The number of adult baptisms in the Austrian Catholic church has more than doubled over the last year. The church claims the rise is due to a huge influx of migrants from Afghanistan and Iran converting to Christianity.
The Archdiocese of Vienna has announced that 254 men and women were selected for baptism after completing the rite of Christian Initiation for Adults (RCIA), taking part in a baptism ceremony conducted by Austrian Cardinal Christoph Schönborn Die Presse reports.
The group of converts had to wait a year to be prepared for baptism – a recent move by the church due to the number of requests by Muslim asylum seekers for conversion.
The baptism ceremony was not opened to the public due to the fears of many of the converts that they could face retaliation from other Muslims or even attacks against their family, particularly those who come from Iran.
Cardinal Schönborn declared the day a celebration for the church, saying it was a , “a great and moving day for the Church of Vienna.”
“That they want to follow Christ and live in his fellowship is also a call to us – which we have the happiness and privilege of growing up in faith from childhood, but may have forgotten how precious this is,” he added.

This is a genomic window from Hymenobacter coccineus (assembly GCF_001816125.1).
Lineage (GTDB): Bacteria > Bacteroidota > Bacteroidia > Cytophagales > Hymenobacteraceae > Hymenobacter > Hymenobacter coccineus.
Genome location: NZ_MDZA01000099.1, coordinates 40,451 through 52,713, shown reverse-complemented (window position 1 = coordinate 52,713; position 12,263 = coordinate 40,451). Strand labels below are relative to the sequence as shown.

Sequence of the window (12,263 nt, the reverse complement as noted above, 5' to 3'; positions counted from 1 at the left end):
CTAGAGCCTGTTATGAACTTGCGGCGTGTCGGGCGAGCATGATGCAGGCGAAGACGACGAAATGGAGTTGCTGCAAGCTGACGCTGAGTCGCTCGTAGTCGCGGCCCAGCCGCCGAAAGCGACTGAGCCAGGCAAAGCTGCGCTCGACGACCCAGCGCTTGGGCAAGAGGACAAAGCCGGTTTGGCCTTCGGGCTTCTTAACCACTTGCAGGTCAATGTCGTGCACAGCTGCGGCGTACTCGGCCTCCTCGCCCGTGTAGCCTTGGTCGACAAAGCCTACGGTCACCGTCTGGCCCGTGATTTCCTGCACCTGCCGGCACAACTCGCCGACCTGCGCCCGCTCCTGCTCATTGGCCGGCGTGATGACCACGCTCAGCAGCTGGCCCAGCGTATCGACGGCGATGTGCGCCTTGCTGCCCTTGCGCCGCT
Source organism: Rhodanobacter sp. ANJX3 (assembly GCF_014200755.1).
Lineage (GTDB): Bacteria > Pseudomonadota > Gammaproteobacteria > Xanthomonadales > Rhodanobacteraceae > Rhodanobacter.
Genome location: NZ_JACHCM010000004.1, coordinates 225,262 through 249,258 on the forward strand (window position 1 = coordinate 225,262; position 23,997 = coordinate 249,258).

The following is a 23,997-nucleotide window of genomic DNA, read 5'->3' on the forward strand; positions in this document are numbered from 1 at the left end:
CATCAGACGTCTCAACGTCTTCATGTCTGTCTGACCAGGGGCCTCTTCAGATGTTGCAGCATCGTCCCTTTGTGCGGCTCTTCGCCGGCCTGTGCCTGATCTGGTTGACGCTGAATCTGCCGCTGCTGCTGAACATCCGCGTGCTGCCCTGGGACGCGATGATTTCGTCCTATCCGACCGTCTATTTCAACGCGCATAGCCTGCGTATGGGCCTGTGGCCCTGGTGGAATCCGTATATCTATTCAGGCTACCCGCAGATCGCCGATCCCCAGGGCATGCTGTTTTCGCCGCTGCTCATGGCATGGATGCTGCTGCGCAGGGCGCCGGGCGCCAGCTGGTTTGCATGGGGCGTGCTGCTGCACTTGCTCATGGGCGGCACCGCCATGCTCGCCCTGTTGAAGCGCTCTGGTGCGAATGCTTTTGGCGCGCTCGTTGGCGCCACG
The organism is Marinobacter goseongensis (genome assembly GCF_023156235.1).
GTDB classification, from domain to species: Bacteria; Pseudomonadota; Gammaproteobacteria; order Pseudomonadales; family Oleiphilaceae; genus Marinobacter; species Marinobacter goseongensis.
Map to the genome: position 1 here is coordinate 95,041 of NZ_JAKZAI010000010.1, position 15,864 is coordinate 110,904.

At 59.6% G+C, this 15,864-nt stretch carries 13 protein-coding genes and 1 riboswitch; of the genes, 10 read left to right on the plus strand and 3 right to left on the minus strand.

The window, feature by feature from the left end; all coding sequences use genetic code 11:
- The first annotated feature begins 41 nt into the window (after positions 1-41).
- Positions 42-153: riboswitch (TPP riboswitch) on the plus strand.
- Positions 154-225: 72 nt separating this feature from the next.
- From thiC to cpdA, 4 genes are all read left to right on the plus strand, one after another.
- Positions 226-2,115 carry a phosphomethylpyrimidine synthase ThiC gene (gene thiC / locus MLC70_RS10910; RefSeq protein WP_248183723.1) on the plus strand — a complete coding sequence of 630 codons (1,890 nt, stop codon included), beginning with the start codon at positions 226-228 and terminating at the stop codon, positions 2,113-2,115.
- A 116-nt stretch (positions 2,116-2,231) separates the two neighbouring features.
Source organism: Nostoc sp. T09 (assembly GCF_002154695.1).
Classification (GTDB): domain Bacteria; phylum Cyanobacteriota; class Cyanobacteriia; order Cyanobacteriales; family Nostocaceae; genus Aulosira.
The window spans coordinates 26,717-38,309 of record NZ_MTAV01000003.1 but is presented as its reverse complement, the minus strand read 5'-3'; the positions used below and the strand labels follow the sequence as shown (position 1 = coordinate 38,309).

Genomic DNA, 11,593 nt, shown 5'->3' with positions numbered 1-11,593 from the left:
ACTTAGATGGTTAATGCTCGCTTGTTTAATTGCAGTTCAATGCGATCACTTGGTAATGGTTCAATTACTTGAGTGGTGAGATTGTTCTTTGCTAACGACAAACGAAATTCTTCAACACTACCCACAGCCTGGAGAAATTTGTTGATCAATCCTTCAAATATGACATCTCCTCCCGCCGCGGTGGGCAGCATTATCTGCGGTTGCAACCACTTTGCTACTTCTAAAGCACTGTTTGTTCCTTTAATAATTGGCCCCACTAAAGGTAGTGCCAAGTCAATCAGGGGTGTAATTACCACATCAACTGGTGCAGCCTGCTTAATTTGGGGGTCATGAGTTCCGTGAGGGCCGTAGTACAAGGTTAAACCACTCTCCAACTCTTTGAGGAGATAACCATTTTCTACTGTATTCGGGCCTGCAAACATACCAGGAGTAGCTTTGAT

Schönborn, who many see as a likely successor to Pope Francis, has made headlines several times in recent months. In September he said that many Muslims actively sought to conquer Europe for Islam. Three months later he slammed European politicians and their migrant policies, saying the migrant crisis had gone too far and that it was better to help migrants where they lived. He added that he was shocked by the sheer number of migrants who have come to Europe in recent years.
The conservative Cardinal has also been at odds with many European leaders in regards to U.S. President Donald Trump. In early January he compared Trump to former president Ronald Reagan saying, “Many also shook their heads when Ronald Reagan was elected: ‘For God’s sake, an actor from California!’ But Reagan was certainly one of the best presidents the U.S. ever had. So you should not be too quick to judge.”
The trend of conversions is also seen in neighbouring Germany, but some are sceptical of the motives of those converting. Two Syrian migrants living in Lebanon even admitted that they had converted because it gave them a better chance of claiming asylum in Europe.
Follow Chris Tomlinson on Twitter at @TomlinsonCJ or email at email@example.com